Oxford, Cambridge and other top universities should hold more outreach events at state schools - and not just grammar schools, either. Part of the reason not as many state school kids reach the upper echelons of higher education is because of a lack of confidence or awareness. If the top institutions connect with high achievers right across the board - in private, grammar and comprehensive schools - perhaps this can be changed. As it stands, the top public schools (Eton, Westminster, Harrow and such) have the utmost access to Oxbridge, while the private and grammar schools in general send more students there by virtue of having more Oxbridge/top university graduates in their teaching staff.
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Fanatical Geek
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It's always an interesting topic this one, because it can be hard to change one thing without damaging something else.

I don't think grammar schools are the answer, as they create a 'separating the wheat from the chaff' mentality that I don't think is really fair.

I think the (arguably) easiest improvement to make is from a logistical area: try and make all the background work teachers do (reports and such) as efficient as possible, so that teachers can spend more time preparing for, or actually teaching.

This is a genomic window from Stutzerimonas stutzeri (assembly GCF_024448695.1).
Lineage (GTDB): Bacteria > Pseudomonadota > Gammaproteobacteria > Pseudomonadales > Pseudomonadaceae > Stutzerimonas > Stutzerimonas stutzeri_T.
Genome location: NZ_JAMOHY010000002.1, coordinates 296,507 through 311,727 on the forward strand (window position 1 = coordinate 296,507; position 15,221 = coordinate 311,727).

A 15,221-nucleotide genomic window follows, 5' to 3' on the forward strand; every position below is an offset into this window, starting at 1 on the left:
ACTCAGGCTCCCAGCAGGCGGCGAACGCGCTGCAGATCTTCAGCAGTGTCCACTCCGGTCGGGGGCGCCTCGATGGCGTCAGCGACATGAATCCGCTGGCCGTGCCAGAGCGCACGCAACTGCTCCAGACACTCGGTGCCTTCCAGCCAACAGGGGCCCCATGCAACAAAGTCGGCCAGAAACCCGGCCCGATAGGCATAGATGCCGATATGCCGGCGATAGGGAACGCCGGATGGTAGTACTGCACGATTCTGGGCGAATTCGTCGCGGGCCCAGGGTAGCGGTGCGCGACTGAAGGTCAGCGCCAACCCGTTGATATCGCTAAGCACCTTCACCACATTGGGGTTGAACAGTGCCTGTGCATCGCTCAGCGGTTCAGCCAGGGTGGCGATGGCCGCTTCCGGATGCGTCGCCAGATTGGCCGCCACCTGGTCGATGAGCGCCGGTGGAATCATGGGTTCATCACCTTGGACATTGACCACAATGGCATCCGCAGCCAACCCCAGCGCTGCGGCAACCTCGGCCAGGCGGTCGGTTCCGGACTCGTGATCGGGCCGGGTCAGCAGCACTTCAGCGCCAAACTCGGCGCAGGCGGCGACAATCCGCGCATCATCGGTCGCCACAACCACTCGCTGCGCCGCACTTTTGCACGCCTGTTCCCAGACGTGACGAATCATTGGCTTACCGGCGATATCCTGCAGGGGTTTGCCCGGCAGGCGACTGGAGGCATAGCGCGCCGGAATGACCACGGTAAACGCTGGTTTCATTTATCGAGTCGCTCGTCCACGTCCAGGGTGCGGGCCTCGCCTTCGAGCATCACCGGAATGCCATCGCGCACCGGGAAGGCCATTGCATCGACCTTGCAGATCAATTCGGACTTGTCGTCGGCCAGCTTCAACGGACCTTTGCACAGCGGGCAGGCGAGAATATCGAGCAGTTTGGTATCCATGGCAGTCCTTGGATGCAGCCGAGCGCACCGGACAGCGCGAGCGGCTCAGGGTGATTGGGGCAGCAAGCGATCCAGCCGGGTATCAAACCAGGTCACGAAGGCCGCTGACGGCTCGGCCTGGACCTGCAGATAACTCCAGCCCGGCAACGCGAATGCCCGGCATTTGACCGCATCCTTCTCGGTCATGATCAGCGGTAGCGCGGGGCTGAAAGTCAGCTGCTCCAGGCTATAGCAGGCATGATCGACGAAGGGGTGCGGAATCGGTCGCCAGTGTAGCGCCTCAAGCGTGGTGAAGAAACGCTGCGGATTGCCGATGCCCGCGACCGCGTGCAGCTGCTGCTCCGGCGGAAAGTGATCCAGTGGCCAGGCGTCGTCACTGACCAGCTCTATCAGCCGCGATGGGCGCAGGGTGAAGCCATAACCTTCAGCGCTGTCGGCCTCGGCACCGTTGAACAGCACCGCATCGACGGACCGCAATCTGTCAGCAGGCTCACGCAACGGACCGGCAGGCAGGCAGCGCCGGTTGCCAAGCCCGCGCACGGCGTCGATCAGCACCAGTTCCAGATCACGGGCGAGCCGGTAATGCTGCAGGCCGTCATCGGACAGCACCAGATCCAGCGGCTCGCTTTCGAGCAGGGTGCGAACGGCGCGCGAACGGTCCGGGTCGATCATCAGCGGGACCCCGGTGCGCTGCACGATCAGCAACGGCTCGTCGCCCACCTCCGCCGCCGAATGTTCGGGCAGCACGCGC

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alapa
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Allow the choice to take up an apprenticeship in year 11 for those students whose talents and ambitions are focused in a vocational area. GCSEs should be optional to pupils who take this route.
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missfats
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NO FAITH SCHOOLS.
Philosophy and theology should be compulsory covering all major religion's and 2 optional smaller religions aswell and compulsory unit on the non religious/atheism.
This allows children to be more open minded about the varying arguments and viewpoints of different ideologies and people.

We should adopt American style school system with current qualifications.
Junior school - year 7-8
Middle school - year 9-11
High school - year 12-13.
Maths and English should be compulsory up until year 12 but will not take exams for them.
A levels and apprenticeship's are offered.

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jambojim97
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Higher education is a mess.

Scrap the 50% target, change to something like 10%. Get rid of all the ex-polys which offer mickey-mouse courses and con people out of £27000 which they can never pay back. Keep the prestigious universities and reduce the number of students. Reserve university for the academically gifted only, who will actually benefit - everyone else should learn a trade or skill that will make them bucks.